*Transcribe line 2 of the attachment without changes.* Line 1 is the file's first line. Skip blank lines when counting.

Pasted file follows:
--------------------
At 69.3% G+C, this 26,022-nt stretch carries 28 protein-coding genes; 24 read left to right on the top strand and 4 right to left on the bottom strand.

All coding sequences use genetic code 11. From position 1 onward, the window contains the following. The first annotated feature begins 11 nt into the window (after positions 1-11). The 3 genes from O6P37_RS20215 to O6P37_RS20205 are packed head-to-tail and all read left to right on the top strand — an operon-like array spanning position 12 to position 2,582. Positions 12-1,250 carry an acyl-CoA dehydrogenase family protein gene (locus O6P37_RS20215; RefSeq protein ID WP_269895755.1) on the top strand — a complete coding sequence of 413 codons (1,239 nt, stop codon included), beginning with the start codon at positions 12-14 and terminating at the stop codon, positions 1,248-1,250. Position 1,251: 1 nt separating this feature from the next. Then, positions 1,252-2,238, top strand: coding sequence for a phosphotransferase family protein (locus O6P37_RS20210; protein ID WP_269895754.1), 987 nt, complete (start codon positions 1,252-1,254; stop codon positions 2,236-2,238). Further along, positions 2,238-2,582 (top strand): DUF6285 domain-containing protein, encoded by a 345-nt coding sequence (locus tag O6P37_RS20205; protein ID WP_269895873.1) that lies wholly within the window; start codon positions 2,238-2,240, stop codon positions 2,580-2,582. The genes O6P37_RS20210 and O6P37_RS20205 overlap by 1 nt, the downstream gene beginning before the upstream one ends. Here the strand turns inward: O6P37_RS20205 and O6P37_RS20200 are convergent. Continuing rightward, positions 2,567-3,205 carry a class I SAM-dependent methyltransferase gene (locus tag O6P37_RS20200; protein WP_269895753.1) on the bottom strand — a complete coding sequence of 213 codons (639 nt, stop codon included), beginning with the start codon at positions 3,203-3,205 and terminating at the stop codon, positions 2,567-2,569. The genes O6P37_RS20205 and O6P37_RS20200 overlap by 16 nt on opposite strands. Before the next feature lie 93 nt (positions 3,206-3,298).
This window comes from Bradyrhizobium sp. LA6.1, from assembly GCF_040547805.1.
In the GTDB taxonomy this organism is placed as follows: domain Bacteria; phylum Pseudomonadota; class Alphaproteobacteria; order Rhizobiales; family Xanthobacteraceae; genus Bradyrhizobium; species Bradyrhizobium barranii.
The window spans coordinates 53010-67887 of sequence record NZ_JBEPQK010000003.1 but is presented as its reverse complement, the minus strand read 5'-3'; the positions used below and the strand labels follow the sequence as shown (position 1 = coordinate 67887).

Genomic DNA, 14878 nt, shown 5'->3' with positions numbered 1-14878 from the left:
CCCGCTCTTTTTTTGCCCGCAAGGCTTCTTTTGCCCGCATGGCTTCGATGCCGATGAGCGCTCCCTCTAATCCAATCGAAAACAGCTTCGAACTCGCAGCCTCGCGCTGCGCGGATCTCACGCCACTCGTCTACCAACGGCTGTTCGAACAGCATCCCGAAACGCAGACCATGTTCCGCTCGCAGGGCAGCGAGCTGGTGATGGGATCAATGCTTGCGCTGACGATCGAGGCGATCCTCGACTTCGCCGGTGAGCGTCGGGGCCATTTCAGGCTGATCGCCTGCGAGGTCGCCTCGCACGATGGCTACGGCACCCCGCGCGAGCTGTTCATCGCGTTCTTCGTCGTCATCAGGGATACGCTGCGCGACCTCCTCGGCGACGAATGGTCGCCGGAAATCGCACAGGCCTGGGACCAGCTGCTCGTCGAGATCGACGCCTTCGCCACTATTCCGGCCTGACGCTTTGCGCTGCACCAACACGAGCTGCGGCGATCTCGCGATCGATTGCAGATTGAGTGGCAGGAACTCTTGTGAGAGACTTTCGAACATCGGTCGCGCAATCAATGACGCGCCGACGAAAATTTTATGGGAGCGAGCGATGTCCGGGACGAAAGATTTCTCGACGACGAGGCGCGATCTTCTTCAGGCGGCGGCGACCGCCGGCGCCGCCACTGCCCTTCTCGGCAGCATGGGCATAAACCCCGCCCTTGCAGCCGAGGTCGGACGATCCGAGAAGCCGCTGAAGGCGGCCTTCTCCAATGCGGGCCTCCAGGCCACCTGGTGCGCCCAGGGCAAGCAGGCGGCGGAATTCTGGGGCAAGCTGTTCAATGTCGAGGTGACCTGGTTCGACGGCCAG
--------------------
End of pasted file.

All coding sequences use genetic code 11. From position 1 onward, the window contains the following. The first annotated feature begins 11 nt into the window (after positions 1-11). The 3 genes from O6P37_RS20215 to O6P37_RS20205 are packed head-to-tail and all read left to right on the top strand — an operon-like array spanning position 12 to position 2,582. Positions 12-1,250 carry an acyl-CoA dehydrogenase family protein gene (locus O6P37_RS20215; RefSeq protein ID WP_269895755.1) on the top strand — a complete coding sequence of 413 codons (1,239 nt, stop codon included), beginning with the start codon at positions 12-14 and terminating at the stop codon, positions 1,248-1,250. Position 1,251: 1 nt separating this feature from the next. Then, positions 1,252-2,238, top strand: coding sequence for a phosphotransferase family protein (locus O6P37_RS20210; protein ID WP_269895754.1), 987 nt, complete (start codon positions 1,252-1,254; stop codon positions 2,236-2,238). Further along, positions 2,238-2,582 (top strand): DUF6285 domain-containing protein, encoded by a 345-nt coding sequence (locus tag O6P37_RS20205; protein ID WP_269895873.1) that lies wholly within the window; start codon positions 2,238-2,240, stop codon positions 2,580-2,582. The genes O6P37_RS20210 and O6P37_RS20205 overlap by 1 nt, the downstream gene beginning before the upstream one ends. Here the strand turns inward: O6P37_RS20205 and O6P37_RS20200 are convergent. Continuing rightward, positions 2,567-3,205 carry a class I SAM-dependent methyltransferase gene (locus tag O6P37_RS20200; protein WP_269895753.1) on the bottom strand — a complete coding sequence of 213 codons (639 nt, stop codon included), beginning with the start codon at positions 3,203-3,205 and terminating at the stop codon, positions 2,567-2,569. The genes O6P37_RS20205 and O6P37_RS20200 overlap by 16 nt on opposite strands. Before the next feature lie 93 nt (positions 3,206-3,298).